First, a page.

Sunday, February 9, 2020

Facts don't matter; preconceived notions do.

From Humans Are Hardwired To Dismiss Facts That Don't Fit With Their Worldview published on The Conversation on 01/31/20
Something is rotten in the state of American political life. The U.S. (among other nations) is increasingly characterized by highly polarized, informationally insulated ideological communities occupying their own factual universes.
Within the conservative political blogosphere, global warming is either a hoax or so uncertain as to be unworthy of response. Within other geographic or online communities, vaccinesfluoridated water and genetically modified foods are known to be dangerous. Right-wing media outlets paint a detailed picture of how Donald Trump is the victim of a fabricated conspiracy.
None of that is correct, though. The reality of human-caused global warming is settled science. The alleged link between vaccines and autism has been debunked as conclusively as anything in the history of epidemiology. It’s easy to find authoritative refutations of Donald Trump’s self-exculpatory claims regarding Ukraine and many other issues.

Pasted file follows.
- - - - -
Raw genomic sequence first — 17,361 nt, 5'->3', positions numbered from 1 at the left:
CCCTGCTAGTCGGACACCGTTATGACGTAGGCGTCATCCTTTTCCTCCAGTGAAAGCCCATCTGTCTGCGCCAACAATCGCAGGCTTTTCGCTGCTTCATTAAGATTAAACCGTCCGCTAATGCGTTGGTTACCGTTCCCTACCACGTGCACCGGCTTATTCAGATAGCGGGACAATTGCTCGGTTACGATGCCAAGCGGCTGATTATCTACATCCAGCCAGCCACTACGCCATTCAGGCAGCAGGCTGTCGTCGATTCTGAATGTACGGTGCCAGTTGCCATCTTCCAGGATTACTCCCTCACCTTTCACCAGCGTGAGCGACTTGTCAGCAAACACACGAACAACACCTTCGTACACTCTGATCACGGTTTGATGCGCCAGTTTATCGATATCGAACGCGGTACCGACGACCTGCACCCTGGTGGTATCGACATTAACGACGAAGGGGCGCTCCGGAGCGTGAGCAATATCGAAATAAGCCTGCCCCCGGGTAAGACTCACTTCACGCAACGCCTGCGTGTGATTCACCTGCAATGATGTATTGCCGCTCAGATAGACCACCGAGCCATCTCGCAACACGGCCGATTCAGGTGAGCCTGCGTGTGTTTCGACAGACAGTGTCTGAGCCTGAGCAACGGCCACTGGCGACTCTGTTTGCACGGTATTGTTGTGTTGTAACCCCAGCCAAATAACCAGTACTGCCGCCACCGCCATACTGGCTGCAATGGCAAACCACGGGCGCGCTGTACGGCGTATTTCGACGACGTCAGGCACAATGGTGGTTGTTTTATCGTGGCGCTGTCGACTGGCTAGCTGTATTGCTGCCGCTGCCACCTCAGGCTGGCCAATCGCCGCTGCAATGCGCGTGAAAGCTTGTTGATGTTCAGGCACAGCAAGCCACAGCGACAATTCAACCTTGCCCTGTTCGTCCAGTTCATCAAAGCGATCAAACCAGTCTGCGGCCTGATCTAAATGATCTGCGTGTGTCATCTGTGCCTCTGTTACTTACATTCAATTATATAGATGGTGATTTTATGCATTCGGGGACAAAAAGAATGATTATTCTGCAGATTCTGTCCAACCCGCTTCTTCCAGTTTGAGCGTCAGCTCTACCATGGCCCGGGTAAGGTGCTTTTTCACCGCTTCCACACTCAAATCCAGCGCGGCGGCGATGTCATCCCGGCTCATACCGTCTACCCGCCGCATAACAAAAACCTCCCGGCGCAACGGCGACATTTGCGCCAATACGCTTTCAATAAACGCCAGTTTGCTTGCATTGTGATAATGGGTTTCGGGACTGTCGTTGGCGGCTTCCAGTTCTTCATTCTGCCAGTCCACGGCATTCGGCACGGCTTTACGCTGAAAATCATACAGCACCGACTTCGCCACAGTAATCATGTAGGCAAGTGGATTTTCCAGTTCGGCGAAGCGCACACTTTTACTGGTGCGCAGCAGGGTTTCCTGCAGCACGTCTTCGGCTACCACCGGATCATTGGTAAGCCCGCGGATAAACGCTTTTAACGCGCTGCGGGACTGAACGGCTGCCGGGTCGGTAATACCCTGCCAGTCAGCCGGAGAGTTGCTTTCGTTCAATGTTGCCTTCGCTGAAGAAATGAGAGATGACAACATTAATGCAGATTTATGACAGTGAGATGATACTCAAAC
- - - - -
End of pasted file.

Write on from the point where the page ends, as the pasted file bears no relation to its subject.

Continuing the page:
For more click here.
Most human beings can't be persuaded by facts. They have too much emotionally at stake to see the truth even when it is apparent. This tendency is called by many names: denial, minimalization, confirmation bias, prejudice, delusion, etc. Whatever you call it, it is unhealthy and destructive for the individual and for the groups in which they participate.
What is to be done about denial and delusion? Usually a direct approach of pointing out and bolstering the facts doesn't help, but only forces the person to become more entrenched in their false beliefs and upset to the point of loss of control and violence.
The best approach is to sidestep the topic and continue to focus on the consequences of the correct belief and make these achievements the satisfying elements of one's life. In other words leading by example rather than by argument is usually the better path.